Japan pensions bet on hedge funds to boost returns

TOKYO Wed Jun 22, 2011 4:02am EDT

Tamotsu Adachi, Managing Director and Co-Head of Carlyle Japan Partners, attends at the Reuters Rebuilding Japan Summit in Tokyo June 20, 2011. REUTERS/Toru Hanai

Tamotsu Adachi, Managing Director and Co-Head of Carlyle Japan Partners, attends at the Reuters Rebuilding Japan Summit in Tokyo June 20, 2011.

Credit: Reuters/Toru Hanai

TOKYO (Reuters) - Japan's corporate pension funds, hobbled by a sluggish domestic stock market, are raising their allocations to hedge funds as they scramble to boost returns for the country's aging population.

The move is part of a broader trend in Asia where institutions are looking to raise exposure to hedge funds in search for absolute positive returns and as confidence in the asset class improves, lifting prospects for the $2 trillion global hedge fund industry.

Nearly all of Japan's corporate pension funds, which collectively manage more than $900 billion, have lowered their guaranteed yield in the last decade from about 5.5 percent to below 3.5 percent on average, industry observers said.

"Considering that they have had a very hard time raising decent returns by directly investing in equities over the past years, pension funds are now very seriously considering taking more exposure in alternatives," Tamotsu Adachi, the co-head of private equity firm Carlyle's Japan unit, told the Reuters Rebuilding Japan Summit in Tokyo this week.

A survey of 31 Japanese corporate pension funds by U.S. fund manager Russell Investments showed pensions slashing investment in domestic equities to 14.6 percent of their assets on average as of end-March from 18.7 percent a year earlier.

By contrast, the 31 pension funds, which manage 7.54 trillion yen ($94 billion), said they had increased allocations to hedge funds and other alternative assets to 13.1 percent of their assets from 11.6 percent a year ago.

"In these conditions where Japanese pension funds are having trouble finding a return driver, they have to rely more on alternative assets, mainly hedge funds," said Mitsuhiro Arakawa, executive consultant at Russell Investments.

"They don't want to be in stocks after seeing them slump over the last 10 to 20 years. In fact, they may want to cut them at a quicker pace after the disaster in Japan," Arakawa said.

The blow of the March 11 earthquake and tsunami and ensuing nuclear crisis knocked the Japanese economy into recession and battered stocks. Japan's benchmark Nikkei average .N225 is still down about 7 percent since the earthquake.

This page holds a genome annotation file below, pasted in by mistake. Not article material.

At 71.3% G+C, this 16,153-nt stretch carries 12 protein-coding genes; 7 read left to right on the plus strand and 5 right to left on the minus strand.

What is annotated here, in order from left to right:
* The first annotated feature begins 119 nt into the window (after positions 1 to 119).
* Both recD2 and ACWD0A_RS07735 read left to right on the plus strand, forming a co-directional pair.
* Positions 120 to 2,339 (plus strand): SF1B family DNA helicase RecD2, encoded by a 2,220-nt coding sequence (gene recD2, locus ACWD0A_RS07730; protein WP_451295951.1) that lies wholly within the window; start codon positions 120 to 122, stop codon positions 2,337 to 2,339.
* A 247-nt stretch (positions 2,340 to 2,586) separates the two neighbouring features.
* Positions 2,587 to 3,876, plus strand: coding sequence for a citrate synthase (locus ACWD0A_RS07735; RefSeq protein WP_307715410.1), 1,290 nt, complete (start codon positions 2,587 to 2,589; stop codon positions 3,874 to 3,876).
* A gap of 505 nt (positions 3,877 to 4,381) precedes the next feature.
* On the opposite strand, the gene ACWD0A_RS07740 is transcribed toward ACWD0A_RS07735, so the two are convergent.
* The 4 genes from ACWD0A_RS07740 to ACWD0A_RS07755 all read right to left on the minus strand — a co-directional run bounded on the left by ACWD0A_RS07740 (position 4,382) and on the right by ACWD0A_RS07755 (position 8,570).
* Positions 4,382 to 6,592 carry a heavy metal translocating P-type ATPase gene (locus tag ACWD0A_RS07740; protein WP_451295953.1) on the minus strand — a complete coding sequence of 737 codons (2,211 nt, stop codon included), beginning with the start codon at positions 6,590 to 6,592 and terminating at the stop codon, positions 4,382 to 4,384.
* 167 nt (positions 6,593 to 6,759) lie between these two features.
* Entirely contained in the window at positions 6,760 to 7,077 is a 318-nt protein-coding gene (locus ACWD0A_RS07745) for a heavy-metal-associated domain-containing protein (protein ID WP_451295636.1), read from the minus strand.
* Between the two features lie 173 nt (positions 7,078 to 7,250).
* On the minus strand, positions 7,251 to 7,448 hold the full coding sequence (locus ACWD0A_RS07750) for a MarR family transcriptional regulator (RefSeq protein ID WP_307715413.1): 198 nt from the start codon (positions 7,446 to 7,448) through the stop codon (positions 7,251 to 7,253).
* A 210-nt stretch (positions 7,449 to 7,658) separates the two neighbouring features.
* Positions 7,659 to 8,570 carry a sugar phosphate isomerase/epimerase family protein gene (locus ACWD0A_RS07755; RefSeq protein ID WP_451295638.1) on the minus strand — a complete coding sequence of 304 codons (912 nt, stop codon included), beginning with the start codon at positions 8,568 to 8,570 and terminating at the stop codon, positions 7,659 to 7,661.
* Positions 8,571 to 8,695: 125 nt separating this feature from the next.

Some corporate pensions are aiming to park as much as 40 percent of their assets in hedge funds, said Futoshi Ago, director at the prime brokerage arm of Bank of America Merrill Lynch in Tokyo.

Takahiro Mitani, president of the Government Pension Investment Fund, told the summit that while he had no plans to start investing in hedge funds immediately, the fund was evaluating the option. The GPIF, which holds about $1.4 trillion in assets, is known as a conservative fund that parks about two-thirds of its assets in Japanese government bonds.

GROWING TREND

The Nikkei stock average has lost about a third of its value in the last 10 years. By comparison, the Eurekahedge Hedge Fund Index has surged 160 percent, forcing institutions to rejig their asset allocations.

While Japanese corporate pension funds have kept their allocations to foreign stocks at around 20 percent of their assets in the past decade, they have cut their exposure to domestic shares by half. Investments in alternatives have risen to 13 percent from less than 3 percent.

Across Asia, institutions are preparing to invest more or are looking to start investing in hedge funds, after shying away from the asset class, as an uncertain economic outlook forces them to look at instruments that could benefit from falling markets.

South Korea's National Pension Service, the world's No. 4 pension fund with about $300 billion of assets, said earlier this month that it plans to raise its investment in alternatives to above 10 percent by 2016 from 5.8 percent in 2010 as a part of its move to diversify.

The industry has also received allocations from Chinese, Taiwanese and Malaysian institutions among others in Asia with more likely to join the fray.

"The market is far more ready now to make allocations to hedge funds. Clearly I think that the large institutions are setting the path for others to follow," said Max Gottschalk, co-founder of Gottex Fund Management (GFMN.S), one of the world's biggest fund of hedge funds.

Only about 18 percent of global hedge fund assets are sourced from Asia, according to a Credit Suisse (CSGN.VX) survey of 600 institutional investors representing $1.2 trillion of allocations to single-manager hedge funds.

"I think we are still in the early phase of adoption to alternatives in Asia and I think over the next 5-10 years Asia will become a far more prominent investor in this asset class," said Gottschalk who moved to Hong Kong earlier this year. ($1 = 80.270 Japanese Yen)

(Editing by Chris Gallagher)

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